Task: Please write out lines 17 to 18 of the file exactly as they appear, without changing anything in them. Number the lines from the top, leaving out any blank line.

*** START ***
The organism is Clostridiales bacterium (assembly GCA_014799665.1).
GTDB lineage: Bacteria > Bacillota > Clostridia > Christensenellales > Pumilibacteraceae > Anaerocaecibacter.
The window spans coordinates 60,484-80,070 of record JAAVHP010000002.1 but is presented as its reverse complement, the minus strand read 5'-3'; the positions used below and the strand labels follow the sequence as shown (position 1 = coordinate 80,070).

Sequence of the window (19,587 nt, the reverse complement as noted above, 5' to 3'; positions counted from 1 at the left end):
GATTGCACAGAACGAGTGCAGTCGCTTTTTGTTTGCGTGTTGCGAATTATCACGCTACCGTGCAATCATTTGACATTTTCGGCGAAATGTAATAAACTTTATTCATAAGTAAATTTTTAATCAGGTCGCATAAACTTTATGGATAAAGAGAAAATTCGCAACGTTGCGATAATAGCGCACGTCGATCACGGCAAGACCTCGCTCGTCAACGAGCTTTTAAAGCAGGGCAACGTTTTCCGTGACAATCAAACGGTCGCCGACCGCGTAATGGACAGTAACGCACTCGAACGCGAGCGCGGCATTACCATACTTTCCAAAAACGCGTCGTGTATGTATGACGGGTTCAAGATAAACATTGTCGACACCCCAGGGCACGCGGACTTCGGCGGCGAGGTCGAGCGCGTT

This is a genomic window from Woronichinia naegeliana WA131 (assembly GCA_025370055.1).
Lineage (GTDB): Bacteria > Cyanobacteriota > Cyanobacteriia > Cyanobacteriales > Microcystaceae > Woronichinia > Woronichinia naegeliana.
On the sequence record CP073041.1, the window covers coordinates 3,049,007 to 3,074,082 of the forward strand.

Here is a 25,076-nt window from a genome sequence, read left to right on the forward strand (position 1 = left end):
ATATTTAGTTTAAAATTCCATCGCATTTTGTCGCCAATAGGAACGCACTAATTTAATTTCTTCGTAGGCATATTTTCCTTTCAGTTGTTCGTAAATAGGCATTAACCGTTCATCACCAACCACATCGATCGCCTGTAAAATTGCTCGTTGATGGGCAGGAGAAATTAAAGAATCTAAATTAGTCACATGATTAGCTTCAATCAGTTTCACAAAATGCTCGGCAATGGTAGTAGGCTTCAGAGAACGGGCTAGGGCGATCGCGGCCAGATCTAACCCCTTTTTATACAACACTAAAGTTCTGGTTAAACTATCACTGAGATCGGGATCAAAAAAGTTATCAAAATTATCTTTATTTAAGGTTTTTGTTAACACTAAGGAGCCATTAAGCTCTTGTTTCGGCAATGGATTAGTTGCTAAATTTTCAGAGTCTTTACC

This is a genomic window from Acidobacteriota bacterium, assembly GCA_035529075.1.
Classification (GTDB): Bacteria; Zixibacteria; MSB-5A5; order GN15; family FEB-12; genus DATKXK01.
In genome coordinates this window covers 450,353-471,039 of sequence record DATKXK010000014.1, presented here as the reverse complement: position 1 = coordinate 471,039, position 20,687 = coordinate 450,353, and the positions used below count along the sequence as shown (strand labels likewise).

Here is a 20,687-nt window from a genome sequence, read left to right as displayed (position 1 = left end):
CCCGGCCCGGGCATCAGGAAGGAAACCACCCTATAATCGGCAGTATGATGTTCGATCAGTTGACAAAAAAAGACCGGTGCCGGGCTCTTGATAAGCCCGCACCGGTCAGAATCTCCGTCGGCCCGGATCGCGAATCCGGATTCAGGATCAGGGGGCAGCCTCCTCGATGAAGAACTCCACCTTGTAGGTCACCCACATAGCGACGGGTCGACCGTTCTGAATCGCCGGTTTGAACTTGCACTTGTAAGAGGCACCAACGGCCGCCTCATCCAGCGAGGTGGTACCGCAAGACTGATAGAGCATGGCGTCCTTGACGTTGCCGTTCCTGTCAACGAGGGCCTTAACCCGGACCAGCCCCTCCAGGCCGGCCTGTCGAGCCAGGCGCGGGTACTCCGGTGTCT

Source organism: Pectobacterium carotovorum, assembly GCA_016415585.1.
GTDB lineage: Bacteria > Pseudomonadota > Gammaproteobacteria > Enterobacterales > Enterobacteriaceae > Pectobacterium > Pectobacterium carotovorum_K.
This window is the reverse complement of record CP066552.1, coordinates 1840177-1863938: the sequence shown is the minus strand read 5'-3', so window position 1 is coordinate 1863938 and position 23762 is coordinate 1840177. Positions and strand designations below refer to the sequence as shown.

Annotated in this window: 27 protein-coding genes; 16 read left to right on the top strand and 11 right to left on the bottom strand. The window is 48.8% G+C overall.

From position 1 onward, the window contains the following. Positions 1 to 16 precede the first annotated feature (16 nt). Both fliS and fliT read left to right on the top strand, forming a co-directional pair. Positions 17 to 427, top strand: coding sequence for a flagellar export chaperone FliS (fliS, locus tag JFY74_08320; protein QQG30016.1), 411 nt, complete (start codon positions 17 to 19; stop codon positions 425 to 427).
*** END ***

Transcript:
GTDB lineage: Bacteria > Pseudomonadota > Gammaproteobacteria > Enterobacterales > Enterobacteriaceae > Pectobacterium > Pectobacterium carotovorum_K.
This window is the reverse complement of record CP066552.1, coordinates 1840177-1863938: the sequence shown is the minus strand read 5'-3', so window position 1 is coordinate 1863938 and position 23762 is coordinate 1840177. Positions and strand designations below refer to the sequence as shown.